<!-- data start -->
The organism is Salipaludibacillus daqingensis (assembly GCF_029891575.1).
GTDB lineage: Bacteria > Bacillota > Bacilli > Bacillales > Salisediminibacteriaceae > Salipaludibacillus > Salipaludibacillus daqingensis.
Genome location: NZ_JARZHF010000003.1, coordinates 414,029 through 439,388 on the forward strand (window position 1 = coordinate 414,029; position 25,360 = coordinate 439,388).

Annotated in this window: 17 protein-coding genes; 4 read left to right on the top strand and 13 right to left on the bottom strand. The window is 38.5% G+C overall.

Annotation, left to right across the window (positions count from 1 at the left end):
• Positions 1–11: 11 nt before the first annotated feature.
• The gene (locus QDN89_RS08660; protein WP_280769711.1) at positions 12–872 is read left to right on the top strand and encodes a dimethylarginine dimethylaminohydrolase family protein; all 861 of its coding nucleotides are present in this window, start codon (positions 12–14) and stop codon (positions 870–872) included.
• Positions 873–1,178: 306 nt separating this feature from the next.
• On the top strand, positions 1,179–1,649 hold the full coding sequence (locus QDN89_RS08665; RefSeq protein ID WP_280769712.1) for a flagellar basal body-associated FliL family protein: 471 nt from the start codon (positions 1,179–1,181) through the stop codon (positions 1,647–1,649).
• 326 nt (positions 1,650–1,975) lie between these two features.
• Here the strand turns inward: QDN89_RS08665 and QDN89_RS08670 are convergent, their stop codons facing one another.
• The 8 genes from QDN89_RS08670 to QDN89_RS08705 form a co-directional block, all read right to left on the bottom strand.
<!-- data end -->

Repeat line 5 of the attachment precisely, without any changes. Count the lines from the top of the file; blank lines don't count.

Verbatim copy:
Annotation, left to right across the window (positions count from 1 at the left end):